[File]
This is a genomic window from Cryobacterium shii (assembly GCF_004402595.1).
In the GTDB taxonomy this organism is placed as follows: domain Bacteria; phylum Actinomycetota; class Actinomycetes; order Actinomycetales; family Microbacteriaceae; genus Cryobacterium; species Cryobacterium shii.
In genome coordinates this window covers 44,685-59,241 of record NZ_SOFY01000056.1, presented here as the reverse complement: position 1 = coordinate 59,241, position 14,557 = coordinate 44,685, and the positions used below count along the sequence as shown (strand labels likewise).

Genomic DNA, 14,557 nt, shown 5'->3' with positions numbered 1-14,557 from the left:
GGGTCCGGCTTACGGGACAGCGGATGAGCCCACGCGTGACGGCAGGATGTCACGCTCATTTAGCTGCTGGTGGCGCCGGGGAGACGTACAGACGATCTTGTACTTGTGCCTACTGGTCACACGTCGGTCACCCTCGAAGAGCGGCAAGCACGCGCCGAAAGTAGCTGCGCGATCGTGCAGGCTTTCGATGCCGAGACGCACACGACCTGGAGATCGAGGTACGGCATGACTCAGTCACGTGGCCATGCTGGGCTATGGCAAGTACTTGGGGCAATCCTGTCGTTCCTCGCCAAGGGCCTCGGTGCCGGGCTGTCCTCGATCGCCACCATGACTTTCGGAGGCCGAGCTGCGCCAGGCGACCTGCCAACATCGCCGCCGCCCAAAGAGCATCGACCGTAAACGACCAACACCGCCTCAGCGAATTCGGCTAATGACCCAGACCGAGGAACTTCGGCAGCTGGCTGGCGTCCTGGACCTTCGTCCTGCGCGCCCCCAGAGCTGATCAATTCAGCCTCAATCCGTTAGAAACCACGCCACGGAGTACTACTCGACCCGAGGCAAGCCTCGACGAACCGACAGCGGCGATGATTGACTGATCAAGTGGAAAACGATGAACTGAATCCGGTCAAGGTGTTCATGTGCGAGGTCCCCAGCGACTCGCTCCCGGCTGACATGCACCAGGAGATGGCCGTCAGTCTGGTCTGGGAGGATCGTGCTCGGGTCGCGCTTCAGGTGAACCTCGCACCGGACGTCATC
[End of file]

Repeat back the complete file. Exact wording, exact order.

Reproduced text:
This is a genomic window from Cryobacterium shii (assembly GCF_004402595.1).
In the GTDB taxonomy this organism is placed as follows: domain Bacteria; phylum Actinomycetota; class Actinomycetes; order Actinomycetales; family Microbacteriaceae; genus Cryobacterium; species Cryobacterium shii.
In genome coordinates this window covers 44,685-59,241 of record NZ_SOFY01000056.1, presented here as the reverse complement: position 1 = coordinate 59,241, position 14,557 = coordinate 44,685, and the positions used below count along the sequence as shown (strand labels likewise).

Genomic DNA, 14,557 nt, shown 5'->3' with positions numbered 1-14,557 from the left:
GGGTCCGGCTTACGGGACAGCGGATGAGCCCACGCGTGACGGCAGGATGTCACGCTCATTTAGCTGCTGGTGGCGCCGGGGAGACGTACAGACGATCTTGTACTTGTGCCTACTGGTCACACGTCGGTCACCCTCGAAGAGCGGCAAGCACGCGCCGAAAGTAGCTGCGCGATCGTGCAGGCTTTCGATGCCGAGACGCACACGACCTGGAGATCGAGGTACGGCATGACTCAGTCACGTGGCCATGCTGGGCTATGGCAAGTACTTGGGGCAATCCTGTCGTTCCTCGCCAAGGGCCTCGGTGCCGGGCTGTCCTCGATCGCCACCATGACTTTCGGAGGCCGAGCTGCGCCAGGCGACCTGCCAACATCGCCGCCGCCCAAAGAGCATCGACCGTAAACGACCAACACCGCCTCAGCGAATTCGGCTAATGACCCAGACCGAGGAACTTCGGCAGCTGGCTGGCGTCCTGGACCTTCGTCCTGCGCGCCCCCAGAGCTGATCAATTCAGCCTCAATCCGTTAGAAACCACGCCACGGAGTACTACTCGACCCGAGGCAAGCCTCGACGAACCGACAGCGGCGATGATTGACTGATCAAGTGGAAAACGATGAACTGAATCCGGTCAAGGTGTTCATGTGCGAGGTCCCCAGCGACTCGCTCCCGGCTGACATGCACCAGGAGATGGCCGTCAGTCTGGTCTGGGAGGATCGTGCTCGGGTCGCGCTTCAGGTGAACCTCGCACCGGACGTCATC